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French Couple Sues Airbnb for Copying Their Apartment

Can you copyright a lifestyle spread over the internet? That’s the question at the heart of a new lawsuit against Airbnb filed by a French couple who claim that the startup copied their apartment’s interior decorating for its headquarters in San Francisco after renting the apartment for a Paris launch party. 

Photo: Zoe de la Cases; Carlos Chavarria/Airbnb

Well, “claim” isn’t exactly right. Airbnb literally replicated the couple’s aesthetic, as BuzzFeed reports. Overlaid photos show the eerie similarity: There are the same pendant lamps, a copycat cabinet, art by the same artists, and even an equally retro fridge. Benjamin Dewé and Zoé de Las Cases run a small interior-design firm, so the appropriation was quite a shock. 

The couple’s lawsuit argues that Airbnb’s theft hurts their business and infringes on their ownership of their unique style. “They are branding their company with our life,” Dewé told BuzzFeed. But Airbnb makes no bones about copying popular apartments for its office — other destinations have been replicated as well. Under U.S. copyright law, a style, or a certain collection of objects placed together, isn’t protected by copyright, but the couple is hoping that France’s stricter culture laws will at least force Airbnb into a settlement.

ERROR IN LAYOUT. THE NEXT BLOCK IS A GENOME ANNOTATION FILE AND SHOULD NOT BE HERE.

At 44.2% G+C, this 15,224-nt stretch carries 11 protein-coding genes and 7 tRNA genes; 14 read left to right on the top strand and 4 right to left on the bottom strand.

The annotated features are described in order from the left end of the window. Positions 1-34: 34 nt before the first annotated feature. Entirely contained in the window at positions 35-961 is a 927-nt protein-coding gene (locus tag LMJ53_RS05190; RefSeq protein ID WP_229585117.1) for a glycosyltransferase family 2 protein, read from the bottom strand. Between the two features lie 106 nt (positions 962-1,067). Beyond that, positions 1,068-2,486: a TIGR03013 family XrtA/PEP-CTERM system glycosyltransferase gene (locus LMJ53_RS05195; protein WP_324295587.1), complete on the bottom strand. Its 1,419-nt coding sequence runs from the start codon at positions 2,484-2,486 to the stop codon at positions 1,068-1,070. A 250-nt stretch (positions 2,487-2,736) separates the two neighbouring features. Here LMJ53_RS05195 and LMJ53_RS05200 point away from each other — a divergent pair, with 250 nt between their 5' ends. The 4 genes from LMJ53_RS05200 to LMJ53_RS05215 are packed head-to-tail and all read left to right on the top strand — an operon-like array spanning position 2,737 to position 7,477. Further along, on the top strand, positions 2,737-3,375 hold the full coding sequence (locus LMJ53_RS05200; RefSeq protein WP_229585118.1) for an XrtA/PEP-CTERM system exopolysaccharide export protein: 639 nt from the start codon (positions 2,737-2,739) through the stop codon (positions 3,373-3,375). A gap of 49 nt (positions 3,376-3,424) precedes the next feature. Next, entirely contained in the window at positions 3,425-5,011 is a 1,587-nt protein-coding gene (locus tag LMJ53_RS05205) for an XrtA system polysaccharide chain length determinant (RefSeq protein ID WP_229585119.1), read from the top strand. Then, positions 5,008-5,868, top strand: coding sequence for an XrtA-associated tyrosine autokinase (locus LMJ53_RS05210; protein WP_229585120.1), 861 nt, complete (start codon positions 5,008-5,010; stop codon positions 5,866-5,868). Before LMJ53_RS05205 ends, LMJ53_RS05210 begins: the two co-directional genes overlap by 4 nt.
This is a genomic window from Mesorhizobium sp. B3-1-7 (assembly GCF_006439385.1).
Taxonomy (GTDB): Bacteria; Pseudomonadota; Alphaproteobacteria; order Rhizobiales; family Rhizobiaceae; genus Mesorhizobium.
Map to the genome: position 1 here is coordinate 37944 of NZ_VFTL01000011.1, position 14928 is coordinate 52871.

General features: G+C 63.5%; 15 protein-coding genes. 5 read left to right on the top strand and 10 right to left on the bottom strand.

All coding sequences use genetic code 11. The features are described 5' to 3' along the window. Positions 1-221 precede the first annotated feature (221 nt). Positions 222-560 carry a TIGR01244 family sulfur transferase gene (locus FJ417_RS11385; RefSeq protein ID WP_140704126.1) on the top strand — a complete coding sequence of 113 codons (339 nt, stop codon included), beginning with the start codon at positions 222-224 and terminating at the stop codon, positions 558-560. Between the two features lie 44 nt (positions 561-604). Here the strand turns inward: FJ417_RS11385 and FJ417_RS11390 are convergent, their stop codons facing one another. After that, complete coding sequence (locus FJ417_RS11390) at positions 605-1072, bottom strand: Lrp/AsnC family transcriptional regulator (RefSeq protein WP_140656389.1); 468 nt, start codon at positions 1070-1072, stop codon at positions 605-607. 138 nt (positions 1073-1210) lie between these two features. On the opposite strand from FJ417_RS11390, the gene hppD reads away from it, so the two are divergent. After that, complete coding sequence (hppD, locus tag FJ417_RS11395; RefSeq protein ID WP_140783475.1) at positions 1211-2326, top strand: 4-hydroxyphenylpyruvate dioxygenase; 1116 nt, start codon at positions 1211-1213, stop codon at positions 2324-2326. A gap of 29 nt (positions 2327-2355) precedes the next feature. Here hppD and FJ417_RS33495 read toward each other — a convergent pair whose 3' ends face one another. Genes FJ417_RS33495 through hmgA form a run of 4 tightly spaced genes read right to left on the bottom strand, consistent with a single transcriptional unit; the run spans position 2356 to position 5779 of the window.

The French couple is arguing that the way they curated (the internet’s favorite word) the objects in their apartment constitutes a product that they own, and that Airbnb can’t infringe on it without some kind of arrangement. Could the same be said of a certain aesthetic of GIFs or found images collected on a Tumblr or Pinterest? The internet is a great way to communicate your sense of style, but it also makes it much easier for that style to be copied down to the last detail, and there’s not much you can do about it — in the U.S., at least.

Creative reuse — appropriating an aesthetic or image and transforming it until it’s something new — is perfectly legal. This case is more akin to knockoff luxury bags: pretty much the same, except for a few details. For Dewé and de Las Cases, it’s a little too late. Airbnb already got everything, down to their particolored wallpaper and small gray bench lined with cushions. 

Couple Sues Airbnb for Copying Their Apartment